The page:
How do I begin this post? Great question.
I've been building The Skin Deep for two years now and share this reflection any chance I get. Now, I've been asked to put it into writing. Ouch. Not my strong suit. Words... I prefer images and sound. But words?
Ok. So where to begin?
Perhaps with a statement that lies at the core of everything we are doing and exploring at The Skin Deep:
The emotional experience of human life is dramatically (and arguably traumatically) shifting in a short window of time never seen before in our history.
This is akin to the 15th century when the Gutenberg Press was invented, which changed how information was shared and, in turn, fundamentally disturbed the distribution of power. For the first time, it wasn't just the priest who had a copy of the Bible, but also individuals who could read for themselves and question the priest's interpretation. Today, we're experiencing an exponential shift in how we relate to one another. The way we emotionally experience our lives is shifting in ways we never imagined and few of us even realize. And the fact is, our children are feeling it through the experience of life and sharing that experience with one another in ways we never have nor will.
Let me take a step back. If you were to go back to the early 2000's and I told you that in 15 years, there will be a revolution that would sweep through the Arab world (the Arab Spring), you would say, "Wonderful. So who is the leader? Who is the Gandhi, MLK of that revolution?"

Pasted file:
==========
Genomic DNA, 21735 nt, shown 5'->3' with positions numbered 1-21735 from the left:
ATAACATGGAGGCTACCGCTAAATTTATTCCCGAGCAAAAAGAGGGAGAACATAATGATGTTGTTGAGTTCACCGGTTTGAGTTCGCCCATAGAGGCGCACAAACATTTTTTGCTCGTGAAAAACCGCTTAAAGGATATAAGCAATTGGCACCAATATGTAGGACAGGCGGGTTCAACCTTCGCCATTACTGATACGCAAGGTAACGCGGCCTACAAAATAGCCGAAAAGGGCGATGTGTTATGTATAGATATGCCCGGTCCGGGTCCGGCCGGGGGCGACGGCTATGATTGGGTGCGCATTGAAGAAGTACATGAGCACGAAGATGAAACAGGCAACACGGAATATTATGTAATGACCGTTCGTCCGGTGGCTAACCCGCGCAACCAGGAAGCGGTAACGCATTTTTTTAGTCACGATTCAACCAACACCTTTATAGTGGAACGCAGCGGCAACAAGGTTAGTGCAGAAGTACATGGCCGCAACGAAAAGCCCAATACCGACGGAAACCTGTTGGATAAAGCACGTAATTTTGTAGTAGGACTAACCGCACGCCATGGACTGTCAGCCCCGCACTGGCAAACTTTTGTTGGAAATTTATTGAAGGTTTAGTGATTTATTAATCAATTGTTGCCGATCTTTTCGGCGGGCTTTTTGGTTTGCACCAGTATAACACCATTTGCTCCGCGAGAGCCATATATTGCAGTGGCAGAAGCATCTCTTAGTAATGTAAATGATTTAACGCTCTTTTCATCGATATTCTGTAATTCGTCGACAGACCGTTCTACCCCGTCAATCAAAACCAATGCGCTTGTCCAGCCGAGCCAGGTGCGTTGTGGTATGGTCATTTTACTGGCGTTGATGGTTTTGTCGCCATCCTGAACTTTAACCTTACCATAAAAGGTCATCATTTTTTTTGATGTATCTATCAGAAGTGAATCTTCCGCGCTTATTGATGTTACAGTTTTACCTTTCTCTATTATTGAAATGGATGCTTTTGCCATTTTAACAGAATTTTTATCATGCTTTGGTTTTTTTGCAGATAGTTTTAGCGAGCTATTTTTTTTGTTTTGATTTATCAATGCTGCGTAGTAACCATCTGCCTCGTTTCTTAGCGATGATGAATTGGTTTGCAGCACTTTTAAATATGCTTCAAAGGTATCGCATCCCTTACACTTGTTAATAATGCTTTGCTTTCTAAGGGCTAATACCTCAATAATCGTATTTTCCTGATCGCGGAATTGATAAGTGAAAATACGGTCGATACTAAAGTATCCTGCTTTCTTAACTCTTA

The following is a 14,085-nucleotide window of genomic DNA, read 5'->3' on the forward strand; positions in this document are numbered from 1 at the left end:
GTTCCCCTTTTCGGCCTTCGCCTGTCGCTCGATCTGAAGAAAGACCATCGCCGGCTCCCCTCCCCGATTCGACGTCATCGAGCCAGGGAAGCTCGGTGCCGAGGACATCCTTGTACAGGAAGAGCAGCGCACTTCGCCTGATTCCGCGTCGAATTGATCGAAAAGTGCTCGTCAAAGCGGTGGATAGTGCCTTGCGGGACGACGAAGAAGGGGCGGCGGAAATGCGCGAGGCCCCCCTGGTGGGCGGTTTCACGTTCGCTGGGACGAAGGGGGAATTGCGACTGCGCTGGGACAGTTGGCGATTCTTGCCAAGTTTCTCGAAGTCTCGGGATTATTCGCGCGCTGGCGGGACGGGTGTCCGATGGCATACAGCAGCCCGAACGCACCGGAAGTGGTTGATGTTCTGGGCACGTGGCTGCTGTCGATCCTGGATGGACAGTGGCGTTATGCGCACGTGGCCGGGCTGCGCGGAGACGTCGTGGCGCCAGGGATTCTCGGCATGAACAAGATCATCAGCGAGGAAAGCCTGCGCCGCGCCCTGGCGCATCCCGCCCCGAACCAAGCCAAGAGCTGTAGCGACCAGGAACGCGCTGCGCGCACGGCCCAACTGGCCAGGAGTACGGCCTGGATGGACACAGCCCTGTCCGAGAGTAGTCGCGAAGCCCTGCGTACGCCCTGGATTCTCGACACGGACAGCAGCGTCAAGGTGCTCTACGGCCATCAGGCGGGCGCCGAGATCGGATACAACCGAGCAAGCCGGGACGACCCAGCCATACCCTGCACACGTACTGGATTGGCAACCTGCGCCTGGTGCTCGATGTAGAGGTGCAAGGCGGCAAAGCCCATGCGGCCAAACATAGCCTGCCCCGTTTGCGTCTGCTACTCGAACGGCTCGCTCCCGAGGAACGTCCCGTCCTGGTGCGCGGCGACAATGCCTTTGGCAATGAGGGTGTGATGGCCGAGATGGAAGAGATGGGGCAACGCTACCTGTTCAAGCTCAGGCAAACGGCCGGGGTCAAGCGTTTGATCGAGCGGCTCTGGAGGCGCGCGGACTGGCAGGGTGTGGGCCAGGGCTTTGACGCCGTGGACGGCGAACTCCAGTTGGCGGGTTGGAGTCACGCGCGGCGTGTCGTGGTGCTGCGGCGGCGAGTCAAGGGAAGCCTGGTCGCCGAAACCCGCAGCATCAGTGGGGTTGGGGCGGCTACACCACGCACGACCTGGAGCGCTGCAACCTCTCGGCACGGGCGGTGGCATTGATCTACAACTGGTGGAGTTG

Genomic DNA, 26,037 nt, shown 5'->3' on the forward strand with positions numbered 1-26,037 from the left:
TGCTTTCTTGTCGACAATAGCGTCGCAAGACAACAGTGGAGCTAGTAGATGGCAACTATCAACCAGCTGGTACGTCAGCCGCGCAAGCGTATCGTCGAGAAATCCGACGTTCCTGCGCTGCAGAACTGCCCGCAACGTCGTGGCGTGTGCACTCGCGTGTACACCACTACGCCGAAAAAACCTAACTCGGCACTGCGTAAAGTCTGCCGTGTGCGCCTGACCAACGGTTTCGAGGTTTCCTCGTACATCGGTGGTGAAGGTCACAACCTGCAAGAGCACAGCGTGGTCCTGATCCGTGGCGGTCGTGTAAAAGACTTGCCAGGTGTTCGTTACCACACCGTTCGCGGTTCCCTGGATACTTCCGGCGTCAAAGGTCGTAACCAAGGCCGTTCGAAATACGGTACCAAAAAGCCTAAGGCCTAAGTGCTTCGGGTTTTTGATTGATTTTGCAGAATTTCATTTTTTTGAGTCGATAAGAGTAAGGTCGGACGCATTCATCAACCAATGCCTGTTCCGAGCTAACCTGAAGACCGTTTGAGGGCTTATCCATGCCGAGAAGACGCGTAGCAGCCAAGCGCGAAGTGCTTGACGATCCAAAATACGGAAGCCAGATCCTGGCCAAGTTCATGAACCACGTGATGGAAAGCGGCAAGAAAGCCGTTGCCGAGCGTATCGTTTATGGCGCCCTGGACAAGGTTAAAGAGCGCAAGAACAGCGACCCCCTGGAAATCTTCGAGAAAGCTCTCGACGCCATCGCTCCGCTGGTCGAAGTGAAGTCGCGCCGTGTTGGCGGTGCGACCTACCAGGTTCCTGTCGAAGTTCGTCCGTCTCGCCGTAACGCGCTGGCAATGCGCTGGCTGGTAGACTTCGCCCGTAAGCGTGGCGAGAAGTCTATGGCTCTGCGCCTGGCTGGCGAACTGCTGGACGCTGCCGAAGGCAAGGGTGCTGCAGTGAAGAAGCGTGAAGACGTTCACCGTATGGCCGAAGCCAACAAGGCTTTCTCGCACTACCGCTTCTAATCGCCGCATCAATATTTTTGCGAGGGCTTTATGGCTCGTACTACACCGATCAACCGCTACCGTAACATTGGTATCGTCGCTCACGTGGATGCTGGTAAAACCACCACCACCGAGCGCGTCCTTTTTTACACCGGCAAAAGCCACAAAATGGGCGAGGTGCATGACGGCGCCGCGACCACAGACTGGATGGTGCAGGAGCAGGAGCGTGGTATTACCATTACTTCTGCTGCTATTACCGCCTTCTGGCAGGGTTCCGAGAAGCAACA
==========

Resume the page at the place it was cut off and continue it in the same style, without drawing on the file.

I'd say, "No one. It's actually led by a peer to peer platform called Facebook."
And you would reply, "Topaz, you're crazy. In order for a revolution or movement to take place throughout history, it needed a leader, a figurehead, to follow. So now you're telling me there is no leader? That's insane."
Well, we now take it for granted that there are movements led by a collective consciousness without a clear figurehead, all facilitated by a peer-to-peer platform.
Similarly, in business, if in early 2000 I told you there would be a company that -- with 13 employees and within 18 months of launching -- would be valued at 1 billion dollars without ever having made a profit, you would tell me I've lost my mind. Throughout history, business was defined by the ability to earn a profit. So how could something be worth so much without ever turning one? Well, meet Instagram, where its massive wide spread adoption in such a short amount of time explained its value.
Things are clearly changing in ways we have never imagined. Exponentially shifting. We're in a period of human history that is a profound turning point in our evolution. And much like how politics and business has radically altered, so to has the way we humans experience connection, intimacy, emotions, and relationships. This is the focal point of The Skin Deep.
If you were to give a color to every emotion we can experience as humans, I would argue that the spectrum of color -- the spectrum of human experience -- is shifting. There are new colors that are appearing while other colors are disappearing.
An example: There was a time, not long ago at all, when you would be standing in the elevator or subway car, with a few people and have that question come up, Should I say "hi"? Should I acknowledge this other human I am sharing this small space with? Or, pretend like I don't see them. This was an awkward sensation and dilemma we all experienced. Well, thankfully for mobile phones, we never have to experience this again. We're all looking at our phones and don't have to ask ourselves that question, let alone experience that odd emotion.